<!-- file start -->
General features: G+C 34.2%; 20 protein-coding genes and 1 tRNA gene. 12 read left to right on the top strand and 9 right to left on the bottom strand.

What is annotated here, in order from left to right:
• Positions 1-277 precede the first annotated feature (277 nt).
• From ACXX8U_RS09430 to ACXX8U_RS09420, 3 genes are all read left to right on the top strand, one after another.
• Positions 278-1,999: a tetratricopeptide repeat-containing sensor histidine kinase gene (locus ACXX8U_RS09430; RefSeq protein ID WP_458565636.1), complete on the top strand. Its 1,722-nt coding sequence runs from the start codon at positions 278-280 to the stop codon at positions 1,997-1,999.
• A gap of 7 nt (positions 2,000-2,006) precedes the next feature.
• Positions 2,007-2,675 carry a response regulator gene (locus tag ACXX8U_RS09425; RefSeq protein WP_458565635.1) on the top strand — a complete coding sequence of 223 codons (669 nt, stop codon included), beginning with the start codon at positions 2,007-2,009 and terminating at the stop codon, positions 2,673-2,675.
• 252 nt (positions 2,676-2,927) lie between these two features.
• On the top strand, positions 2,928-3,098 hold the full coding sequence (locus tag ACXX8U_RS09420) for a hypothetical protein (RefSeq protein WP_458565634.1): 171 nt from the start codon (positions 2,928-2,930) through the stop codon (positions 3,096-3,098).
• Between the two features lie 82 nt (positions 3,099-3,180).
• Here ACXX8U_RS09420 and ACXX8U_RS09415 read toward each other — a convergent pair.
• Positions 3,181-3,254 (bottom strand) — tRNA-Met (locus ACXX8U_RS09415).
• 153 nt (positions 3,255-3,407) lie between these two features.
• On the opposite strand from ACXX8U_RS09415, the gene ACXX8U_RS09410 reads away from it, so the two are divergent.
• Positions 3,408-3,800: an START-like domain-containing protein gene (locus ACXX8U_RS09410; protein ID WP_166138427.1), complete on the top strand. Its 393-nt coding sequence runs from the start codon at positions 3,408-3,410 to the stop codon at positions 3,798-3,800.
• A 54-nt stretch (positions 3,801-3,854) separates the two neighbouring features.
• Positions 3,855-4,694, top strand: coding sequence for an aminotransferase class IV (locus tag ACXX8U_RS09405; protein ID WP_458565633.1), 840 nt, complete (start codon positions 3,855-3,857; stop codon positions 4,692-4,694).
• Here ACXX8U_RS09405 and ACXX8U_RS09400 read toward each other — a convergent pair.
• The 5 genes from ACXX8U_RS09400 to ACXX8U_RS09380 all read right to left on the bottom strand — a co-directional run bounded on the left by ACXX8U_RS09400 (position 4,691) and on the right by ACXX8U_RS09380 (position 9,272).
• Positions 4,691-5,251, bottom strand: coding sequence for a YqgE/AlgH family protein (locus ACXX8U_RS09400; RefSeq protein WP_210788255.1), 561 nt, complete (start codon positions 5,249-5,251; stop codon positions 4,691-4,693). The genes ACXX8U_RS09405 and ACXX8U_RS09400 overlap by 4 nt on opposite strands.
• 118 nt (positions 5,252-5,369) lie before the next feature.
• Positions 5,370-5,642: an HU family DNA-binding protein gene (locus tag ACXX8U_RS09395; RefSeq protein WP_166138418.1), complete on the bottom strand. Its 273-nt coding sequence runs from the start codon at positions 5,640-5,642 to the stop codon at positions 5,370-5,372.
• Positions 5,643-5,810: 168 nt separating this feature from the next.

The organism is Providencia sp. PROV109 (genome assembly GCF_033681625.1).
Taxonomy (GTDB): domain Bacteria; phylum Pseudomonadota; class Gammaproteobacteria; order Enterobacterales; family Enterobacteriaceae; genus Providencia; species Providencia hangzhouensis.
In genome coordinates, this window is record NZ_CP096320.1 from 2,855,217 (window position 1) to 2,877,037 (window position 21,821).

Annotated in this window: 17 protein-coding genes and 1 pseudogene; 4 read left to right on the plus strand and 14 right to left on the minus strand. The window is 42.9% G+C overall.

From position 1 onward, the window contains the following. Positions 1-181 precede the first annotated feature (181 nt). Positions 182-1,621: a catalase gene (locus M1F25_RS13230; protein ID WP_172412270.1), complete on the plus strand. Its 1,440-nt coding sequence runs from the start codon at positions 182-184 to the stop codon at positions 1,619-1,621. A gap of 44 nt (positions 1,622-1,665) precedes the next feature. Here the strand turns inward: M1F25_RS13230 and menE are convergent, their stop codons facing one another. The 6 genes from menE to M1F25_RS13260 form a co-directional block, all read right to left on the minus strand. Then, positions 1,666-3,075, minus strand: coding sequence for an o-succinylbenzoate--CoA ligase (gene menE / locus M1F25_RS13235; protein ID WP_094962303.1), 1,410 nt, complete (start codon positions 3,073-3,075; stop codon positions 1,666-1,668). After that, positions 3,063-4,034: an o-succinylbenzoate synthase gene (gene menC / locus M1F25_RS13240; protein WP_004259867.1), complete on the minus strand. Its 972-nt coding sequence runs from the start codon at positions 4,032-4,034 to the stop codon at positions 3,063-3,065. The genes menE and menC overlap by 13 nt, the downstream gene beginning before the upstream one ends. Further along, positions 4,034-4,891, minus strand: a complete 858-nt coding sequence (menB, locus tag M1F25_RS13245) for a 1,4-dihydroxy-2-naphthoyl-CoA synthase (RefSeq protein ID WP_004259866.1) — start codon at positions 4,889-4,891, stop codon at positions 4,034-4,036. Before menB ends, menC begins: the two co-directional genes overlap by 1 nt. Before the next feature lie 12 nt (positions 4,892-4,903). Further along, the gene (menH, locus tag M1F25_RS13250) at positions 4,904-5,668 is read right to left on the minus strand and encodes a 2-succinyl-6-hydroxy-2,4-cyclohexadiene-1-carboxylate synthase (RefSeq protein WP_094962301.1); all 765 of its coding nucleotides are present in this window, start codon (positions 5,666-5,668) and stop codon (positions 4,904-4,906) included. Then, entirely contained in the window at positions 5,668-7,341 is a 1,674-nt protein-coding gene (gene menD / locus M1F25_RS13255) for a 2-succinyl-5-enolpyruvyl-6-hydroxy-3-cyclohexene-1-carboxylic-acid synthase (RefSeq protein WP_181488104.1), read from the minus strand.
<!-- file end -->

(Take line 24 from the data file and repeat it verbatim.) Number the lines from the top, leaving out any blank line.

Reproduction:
The organism is Providencia sp. PROV109 (genome assembly GCF_033681625.1).